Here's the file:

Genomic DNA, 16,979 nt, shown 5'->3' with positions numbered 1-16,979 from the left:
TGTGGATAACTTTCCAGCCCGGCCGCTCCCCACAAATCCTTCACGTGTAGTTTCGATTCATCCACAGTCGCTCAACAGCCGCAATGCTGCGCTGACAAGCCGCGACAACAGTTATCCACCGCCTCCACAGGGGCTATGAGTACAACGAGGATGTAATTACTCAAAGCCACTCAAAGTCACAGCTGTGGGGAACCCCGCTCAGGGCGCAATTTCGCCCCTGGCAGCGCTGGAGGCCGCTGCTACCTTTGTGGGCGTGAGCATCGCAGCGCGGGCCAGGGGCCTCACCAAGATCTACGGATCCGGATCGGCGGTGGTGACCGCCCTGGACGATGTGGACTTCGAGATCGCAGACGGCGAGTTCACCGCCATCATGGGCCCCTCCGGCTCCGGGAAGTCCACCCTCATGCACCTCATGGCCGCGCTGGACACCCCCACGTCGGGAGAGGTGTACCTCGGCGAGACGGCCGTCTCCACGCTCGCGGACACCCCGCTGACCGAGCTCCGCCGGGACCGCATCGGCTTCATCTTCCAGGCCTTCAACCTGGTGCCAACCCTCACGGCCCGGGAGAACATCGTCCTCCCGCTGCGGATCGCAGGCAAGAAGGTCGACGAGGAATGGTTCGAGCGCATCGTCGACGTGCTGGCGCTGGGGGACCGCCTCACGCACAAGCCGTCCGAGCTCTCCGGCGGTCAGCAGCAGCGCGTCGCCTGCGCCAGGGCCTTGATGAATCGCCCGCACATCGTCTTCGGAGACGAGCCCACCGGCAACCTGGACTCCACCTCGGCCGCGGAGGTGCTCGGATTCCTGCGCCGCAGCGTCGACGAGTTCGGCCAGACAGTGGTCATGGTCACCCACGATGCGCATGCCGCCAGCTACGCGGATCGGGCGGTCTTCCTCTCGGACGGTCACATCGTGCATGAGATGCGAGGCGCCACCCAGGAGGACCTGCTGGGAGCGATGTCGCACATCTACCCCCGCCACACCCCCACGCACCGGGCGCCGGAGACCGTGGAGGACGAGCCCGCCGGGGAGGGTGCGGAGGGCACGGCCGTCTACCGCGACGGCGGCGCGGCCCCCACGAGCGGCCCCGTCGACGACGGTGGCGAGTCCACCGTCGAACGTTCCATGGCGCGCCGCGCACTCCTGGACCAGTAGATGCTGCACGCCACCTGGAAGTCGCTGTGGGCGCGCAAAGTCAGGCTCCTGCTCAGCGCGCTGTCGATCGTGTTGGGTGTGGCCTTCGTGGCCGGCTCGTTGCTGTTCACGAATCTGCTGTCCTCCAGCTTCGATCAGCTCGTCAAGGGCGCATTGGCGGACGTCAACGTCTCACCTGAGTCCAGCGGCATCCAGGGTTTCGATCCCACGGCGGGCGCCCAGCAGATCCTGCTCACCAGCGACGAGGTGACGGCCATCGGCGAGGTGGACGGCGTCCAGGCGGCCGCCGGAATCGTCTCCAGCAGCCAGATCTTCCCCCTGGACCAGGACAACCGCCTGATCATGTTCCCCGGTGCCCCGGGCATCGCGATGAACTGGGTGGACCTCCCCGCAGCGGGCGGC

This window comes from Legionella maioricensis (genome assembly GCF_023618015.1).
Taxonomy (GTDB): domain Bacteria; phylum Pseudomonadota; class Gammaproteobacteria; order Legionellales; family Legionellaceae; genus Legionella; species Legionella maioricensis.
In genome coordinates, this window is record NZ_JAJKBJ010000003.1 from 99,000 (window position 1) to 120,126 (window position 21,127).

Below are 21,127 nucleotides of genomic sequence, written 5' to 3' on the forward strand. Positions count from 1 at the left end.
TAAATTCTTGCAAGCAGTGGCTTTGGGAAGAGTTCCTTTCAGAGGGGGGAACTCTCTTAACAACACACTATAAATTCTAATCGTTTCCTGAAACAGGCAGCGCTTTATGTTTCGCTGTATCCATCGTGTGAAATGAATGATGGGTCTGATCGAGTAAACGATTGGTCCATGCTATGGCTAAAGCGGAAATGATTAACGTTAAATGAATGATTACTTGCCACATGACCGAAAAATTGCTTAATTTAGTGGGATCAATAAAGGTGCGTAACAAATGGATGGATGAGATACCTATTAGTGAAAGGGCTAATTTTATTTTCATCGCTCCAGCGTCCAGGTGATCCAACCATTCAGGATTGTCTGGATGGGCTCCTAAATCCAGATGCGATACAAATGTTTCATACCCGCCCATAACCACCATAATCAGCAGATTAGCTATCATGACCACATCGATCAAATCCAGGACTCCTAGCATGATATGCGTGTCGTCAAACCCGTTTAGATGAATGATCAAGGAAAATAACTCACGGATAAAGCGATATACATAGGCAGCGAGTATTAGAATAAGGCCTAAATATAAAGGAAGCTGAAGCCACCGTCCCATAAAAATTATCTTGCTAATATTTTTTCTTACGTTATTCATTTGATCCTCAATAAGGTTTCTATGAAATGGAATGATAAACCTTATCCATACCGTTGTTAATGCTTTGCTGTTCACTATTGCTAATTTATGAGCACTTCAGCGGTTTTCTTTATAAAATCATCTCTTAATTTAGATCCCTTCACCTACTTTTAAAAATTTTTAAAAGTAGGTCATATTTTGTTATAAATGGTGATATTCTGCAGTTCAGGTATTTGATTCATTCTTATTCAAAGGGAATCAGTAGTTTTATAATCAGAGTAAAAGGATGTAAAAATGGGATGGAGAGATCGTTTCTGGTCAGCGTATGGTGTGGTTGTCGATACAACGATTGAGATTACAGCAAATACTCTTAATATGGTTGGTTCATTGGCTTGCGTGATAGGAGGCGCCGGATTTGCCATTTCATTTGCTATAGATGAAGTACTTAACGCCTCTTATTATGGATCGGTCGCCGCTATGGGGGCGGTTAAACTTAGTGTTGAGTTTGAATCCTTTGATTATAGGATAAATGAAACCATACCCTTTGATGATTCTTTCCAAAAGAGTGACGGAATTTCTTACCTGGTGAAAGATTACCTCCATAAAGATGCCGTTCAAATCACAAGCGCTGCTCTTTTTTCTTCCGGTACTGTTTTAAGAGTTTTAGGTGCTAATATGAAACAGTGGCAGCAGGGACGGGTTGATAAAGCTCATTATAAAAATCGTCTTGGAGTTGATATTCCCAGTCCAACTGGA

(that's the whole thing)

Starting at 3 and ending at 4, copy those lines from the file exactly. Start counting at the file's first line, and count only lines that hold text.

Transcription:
This window comes from Legionella maioricensis (genome assembly GCF_023618015.1).
Taxonomy (GTDB): domain Bacteria; phylum Pseudomonadota; class Gammaproteobacteria; order Legionellales; family Legionellaceae; genus Legionella; species Legionella maioricensis.